Internet accessibility has been a challenge for the disabled since its inception. I’ve always had a strong view that many IT roles surrounding the web could be best suited to the physically disabled or physically challenged. Society loves to put people in their cliques; it enables better control of the masses, within societal acceptance. Because you’re this way, you belong here. There is no group of society, better able to identify with this than the physically challenged. Agreed, there are still many groups of society that are demeaned, bullied or degraded and I’m not undermining their daily challenges. The disabled not only have society to deal with, but also teachers, employers, their peers, family and friends, oh yes, and themselves. It is presumed they’re unable to take care of themselves, or unable to achieve greatness, that there is a ceiling of achievement. And yes, in some way that might be true, but each person’s greatness, is different, and which, rightly so, is their choice, not societies. But, there are many support systems out there, which can aid them and give them the opportunities, which society thought was out of reach. The physically challenged didn’t lose hope; in fact, I believe this particular societal group is the most optimistic. What’s the alternative, huddle in a corner and whittle away, like some of society would prefer, unlikely! Technology is slowly catching up to their needs, and I say, about time.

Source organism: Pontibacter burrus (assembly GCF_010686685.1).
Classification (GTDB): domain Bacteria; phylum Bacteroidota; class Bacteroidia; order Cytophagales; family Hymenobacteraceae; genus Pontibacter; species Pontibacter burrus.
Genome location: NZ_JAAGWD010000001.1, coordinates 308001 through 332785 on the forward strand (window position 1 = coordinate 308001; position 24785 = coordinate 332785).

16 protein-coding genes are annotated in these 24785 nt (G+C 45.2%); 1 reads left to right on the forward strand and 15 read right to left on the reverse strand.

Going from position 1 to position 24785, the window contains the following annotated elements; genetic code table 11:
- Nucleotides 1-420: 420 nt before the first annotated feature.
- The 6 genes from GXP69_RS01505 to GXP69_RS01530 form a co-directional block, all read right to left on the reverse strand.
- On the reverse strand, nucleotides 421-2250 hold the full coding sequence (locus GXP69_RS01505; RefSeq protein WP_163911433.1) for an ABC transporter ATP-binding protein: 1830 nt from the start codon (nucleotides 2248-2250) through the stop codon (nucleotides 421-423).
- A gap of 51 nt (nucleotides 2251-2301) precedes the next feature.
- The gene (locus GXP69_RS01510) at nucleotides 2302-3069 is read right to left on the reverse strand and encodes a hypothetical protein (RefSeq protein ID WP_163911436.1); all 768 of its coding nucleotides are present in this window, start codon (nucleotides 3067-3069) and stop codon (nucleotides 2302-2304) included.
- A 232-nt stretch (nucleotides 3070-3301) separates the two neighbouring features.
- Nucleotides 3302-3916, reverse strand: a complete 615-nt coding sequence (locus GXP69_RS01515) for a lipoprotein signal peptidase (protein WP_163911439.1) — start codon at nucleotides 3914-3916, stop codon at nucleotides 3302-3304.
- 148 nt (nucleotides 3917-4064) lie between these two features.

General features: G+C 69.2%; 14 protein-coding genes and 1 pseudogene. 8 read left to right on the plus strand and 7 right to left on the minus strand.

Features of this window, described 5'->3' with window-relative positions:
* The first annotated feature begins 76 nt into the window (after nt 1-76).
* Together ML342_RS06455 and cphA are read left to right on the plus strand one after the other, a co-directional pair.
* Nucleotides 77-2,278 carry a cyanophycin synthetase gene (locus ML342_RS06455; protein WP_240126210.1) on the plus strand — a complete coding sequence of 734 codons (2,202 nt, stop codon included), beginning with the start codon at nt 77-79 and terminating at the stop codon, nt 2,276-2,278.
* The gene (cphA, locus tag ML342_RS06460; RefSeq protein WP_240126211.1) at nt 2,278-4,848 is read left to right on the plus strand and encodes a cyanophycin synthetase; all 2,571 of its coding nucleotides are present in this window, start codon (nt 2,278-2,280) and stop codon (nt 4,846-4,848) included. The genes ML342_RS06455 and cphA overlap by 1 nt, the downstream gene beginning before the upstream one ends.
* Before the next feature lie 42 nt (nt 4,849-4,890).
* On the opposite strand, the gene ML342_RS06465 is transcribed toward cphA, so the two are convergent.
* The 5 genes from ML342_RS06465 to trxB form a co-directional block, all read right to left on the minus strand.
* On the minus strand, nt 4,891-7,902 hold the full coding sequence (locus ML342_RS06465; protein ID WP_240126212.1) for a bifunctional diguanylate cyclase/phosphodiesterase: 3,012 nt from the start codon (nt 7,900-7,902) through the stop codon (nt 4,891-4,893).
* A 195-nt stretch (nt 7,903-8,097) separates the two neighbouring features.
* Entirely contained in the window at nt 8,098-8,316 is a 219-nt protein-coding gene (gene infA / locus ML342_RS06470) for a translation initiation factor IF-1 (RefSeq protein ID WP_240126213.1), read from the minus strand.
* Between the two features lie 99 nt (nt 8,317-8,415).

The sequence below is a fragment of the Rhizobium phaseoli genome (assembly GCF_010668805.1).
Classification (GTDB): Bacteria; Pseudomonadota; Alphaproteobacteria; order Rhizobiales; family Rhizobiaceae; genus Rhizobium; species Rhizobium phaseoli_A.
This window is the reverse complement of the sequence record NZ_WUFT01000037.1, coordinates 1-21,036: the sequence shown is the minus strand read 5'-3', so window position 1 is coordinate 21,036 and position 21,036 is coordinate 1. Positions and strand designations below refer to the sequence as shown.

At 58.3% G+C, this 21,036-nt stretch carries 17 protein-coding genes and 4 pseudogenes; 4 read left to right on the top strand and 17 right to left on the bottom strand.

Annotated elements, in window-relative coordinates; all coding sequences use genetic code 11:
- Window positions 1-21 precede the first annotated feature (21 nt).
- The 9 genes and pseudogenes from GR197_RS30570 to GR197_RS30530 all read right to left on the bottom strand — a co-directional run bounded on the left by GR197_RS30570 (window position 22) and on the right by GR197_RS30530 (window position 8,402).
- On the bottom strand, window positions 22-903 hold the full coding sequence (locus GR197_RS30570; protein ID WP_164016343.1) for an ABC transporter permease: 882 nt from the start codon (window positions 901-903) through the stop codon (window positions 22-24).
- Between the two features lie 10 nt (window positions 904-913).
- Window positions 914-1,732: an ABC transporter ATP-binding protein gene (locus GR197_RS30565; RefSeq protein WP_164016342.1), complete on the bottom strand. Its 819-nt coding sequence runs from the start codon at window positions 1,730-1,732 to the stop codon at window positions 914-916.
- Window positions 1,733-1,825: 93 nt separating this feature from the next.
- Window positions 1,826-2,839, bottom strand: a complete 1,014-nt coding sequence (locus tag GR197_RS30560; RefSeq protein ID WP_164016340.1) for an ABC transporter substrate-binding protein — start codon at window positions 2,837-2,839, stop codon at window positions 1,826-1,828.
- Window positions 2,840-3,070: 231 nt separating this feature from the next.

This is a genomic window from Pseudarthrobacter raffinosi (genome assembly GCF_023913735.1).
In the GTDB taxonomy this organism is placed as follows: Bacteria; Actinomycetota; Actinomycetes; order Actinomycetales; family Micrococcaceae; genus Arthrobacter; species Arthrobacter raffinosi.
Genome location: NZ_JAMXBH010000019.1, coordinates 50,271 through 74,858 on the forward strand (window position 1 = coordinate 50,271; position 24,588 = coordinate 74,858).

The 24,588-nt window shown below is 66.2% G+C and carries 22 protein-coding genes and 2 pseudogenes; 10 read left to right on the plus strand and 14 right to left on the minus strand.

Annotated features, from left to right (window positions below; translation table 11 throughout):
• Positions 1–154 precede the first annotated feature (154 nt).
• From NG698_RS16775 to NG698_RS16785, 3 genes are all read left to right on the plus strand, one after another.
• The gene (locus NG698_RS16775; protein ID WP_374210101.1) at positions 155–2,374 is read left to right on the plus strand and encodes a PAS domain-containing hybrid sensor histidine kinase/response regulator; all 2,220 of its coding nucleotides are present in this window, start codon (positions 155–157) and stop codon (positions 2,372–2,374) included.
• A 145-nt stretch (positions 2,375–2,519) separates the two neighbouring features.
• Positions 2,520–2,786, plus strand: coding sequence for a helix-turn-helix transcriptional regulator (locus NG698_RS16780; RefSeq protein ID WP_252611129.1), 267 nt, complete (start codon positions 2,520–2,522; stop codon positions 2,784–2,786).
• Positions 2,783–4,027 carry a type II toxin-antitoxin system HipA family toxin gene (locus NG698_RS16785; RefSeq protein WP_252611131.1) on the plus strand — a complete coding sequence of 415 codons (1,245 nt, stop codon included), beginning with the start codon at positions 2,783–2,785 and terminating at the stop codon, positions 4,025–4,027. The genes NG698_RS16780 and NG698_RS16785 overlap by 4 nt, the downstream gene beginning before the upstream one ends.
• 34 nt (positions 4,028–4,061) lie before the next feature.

WAI-ARIA (Web Accessibility Initiative- Accessible Rich Internet Applications), are planning to make life on the internet significantly easier for the able body challenged! As it currently stands, it is very difficult to negotiate a web site if you can’t use a mouse and limited to keyboard operations. Imagine that for a moment, remove your mouse and use the keyboard only. Not much fun I can assure you, and darn frustrating. The able bodied don’t think about this much, unless of course you’re involved in the industry of helping those who need support in this area. Also, imagine how difficult it would be to create web content if you were limited to a screen reader. Even the able bodied use them to enable multitasking! But, they’re fairly limiting. Imagine having to tab through every single option on a website, before you get to the one at the bottom of the page. We able bodied use a mouse to maneuver this. Imagine trying to drag and drop without the use of a mouse.
The Technical stuff
More specifically, WAI-ARIA provides a framework for adding attributes to identify features for user interaction, how they relate to each other, and their current state. WAI-ARIA describes new navigation techniques to mark regions and common Web structures as menus, primary content, secondary content, banner information, and other types of Web structures. For example, with WAI-ARIA, developers can identify regions of pages and enable keyboard users to easily move among regions, rather than having to press Tab many times.
WAI-ARIA also includes technologies to map controls, Ajax live regions, and events to accessibility application programming interfaces (APIs), including custom controls used for rich Internet applications. WAI-ARIA techniques apply to widgets such as buttons, drop-down lists, calendar functions, tree controls (for example, expandable menus), and others.